In a unified effort to save our planet, 14 countries around the world have joined forces in a show of solidarity to protect the oceans. The agreement, which was reached via video-conference last week, offers a renewed hope that addressing the climate crisis may finally take priority over politics. The leaders all agreed to solutions which address ocean management from a sustainability stand point, with the goal of 100 per cent in their respective jurisdictions being achieved by 2025.
The world’s oceans, which comprise 70 percent of the earth’s surface, are only 2% protected currently. The 14 countries who have joined the Ocean Panel have agreed to sustainably manage their coastal and high sea waters up to 200 nautical miles from their respective shore lines. The group of countries who have agreed to the climate action pact does not include the United States, China or Russia thus far. The diverse panel consists of Canada, Japan, Australia, Mexico, Norway, Portugal, Ghana, Chile, Indonesia, Kenya, Namibia, Jamaica, Fiji and Palau.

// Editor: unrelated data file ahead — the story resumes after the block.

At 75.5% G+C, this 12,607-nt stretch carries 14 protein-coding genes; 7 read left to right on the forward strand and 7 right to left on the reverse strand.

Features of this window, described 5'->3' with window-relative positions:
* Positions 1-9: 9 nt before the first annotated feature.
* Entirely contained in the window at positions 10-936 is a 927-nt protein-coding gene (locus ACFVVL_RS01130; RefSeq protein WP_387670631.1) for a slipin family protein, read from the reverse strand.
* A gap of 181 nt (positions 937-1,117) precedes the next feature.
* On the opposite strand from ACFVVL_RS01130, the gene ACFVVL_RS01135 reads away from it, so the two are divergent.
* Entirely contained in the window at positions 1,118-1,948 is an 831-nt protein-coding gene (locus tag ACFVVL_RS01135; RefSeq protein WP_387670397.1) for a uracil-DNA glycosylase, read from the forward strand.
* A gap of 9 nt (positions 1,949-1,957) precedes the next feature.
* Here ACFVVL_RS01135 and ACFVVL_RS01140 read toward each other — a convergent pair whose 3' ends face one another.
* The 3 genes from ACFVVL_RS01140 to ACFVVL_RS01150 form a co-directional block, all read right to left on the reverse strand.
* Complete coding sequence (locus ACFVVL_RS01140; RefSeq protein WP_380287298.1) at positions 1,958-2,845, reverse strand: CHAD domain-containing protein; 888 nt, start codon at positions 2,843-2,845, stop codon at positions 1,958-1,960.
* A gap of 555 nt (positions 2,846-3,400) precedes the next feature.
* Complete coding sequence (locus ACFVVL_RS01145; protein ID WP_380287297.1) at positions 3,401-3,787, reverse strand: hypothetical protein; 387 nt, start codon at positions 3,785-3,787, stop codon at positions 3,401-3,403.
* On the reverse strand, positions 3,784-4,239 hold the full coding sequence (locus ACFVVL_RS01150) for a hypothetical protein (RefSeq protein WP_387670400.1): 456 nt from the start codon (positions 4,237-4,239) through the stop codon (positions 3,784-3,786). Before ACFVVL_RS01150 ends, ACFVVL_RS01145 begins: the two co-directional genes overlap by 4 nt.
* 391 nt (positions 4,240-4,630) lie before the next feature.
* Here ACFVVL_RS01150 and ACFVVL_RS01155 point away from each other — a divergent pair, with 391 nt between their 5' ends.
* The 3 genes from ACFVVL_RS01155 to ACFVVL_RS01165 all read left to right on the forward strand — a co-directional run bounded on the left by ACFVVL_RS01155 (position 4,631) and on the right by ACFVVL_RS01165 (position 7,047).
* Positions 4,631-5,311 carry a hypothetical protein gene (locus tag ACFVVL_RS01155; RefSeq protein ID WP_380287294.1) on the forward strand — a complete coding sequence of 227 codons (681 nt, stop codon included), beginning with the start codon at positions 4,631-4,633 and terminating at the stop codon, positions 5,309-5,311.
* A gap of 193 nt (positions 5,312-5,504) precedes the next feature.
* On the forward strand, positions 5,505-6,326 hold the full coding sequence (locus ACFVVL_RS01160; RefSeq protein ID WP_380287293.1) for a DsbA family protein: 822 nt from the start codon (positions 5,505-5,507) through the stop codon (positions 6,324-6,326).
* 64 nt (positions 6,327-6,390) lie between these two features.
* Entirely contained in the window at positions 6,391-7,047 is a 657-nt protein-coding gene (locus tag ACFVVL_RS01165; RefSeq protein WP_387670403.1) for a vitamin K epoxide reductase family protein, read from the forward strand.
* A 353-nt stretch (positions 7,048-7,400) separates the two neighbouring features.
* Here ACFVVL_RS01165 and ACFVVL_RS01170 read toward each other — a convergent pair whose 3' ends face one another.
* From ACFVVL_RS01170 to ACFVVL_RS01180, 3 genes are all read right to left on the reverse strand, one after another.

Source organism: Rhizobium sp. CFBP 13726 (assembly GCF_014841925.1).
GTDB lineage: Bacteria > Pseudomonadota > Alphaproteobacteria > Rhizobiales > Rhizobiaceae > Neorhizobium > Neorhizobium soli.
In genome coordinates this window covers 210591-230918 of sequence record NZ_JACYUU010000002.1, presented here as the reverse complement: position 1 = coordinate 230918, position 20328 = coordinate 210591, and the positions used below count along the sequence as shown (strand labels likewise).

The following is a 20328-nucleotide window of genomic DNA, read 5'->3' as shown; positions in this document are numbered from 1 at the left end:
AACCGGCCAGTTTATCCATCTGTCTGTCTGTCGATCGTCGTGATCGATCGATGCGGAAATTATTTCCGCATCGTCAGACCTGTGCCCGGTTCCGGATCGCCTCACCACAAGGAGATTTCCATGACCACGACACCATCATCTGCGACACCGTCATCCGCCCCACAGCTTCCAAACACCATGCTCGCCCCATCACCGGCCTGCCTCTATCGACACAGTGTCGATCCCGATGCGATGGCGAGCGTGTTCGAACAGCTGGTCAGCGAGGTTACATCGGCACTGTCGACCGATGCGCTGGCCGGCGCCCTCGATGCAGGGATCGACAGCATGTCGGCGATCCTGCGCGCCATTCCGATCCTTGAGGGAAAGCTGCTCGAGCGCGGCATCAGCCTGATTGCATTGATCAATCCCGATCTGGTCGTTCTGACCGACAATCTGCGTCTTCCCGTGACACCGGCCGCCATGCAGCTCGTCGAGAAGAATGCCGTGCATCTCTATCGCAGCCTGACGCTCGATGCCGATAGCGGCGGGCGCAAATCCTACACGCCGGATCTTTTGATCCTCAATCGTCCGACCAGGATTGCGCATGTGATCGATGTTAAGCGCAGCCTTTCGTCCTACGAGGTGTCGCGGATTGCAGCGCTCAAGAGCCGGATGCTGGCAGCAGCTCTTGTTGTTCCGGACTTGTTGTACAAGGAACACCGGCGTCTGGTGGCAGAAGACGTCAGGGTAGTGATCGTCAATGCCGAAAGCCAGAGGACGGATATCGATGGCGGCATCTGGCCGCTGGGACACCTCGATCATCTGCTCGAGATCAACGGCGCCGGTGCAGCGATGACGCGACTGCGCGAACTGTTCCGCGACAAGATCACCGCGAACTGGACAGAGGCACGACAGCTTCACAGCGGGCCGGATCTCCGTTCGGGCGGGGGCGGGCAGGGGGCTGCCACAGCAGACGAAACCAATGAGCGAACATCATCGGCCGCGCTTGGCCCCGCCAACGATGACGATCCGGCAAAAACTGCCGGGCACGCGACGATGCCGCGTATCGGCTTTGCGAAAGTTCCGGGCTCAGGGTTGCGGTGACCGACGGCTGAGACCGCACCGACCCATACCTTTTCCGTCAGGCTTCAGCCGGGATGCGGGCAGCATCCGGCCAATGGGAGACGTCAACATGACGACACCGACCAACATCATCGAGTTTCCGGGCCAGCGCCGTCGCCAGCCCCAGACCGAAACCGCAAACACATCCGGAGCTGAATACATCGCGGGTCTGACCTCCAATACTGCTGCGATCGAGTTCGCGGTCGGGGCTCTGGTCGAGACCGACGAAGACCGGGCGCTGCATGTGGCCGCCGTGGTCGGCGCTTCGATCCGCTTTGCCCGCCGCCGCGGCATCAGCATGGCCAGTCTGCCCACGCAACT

In addition, the agreement includes abiding by the United Nations “30by30” campaign. The pact outlines keeping 30 percent of the earth in a state of flourishing by the year 2030 through a bio-diverse sustainability program for land and sea stewardship around the world. The pledge prohibits destructive practices such as mining and commercial fishing in order to allow nature to recover from decades of destructive practices.
Ann Sullivan is a contributing staff writer covering national and world news topics. She brings dedicated experience having written international and domestic news, blogs, and web content for over 20 years. She’s also a published poet and graphic designer with degrees in Business and Graphic Communications and has been a music distributor, music industry sponsorship sales director and band manager.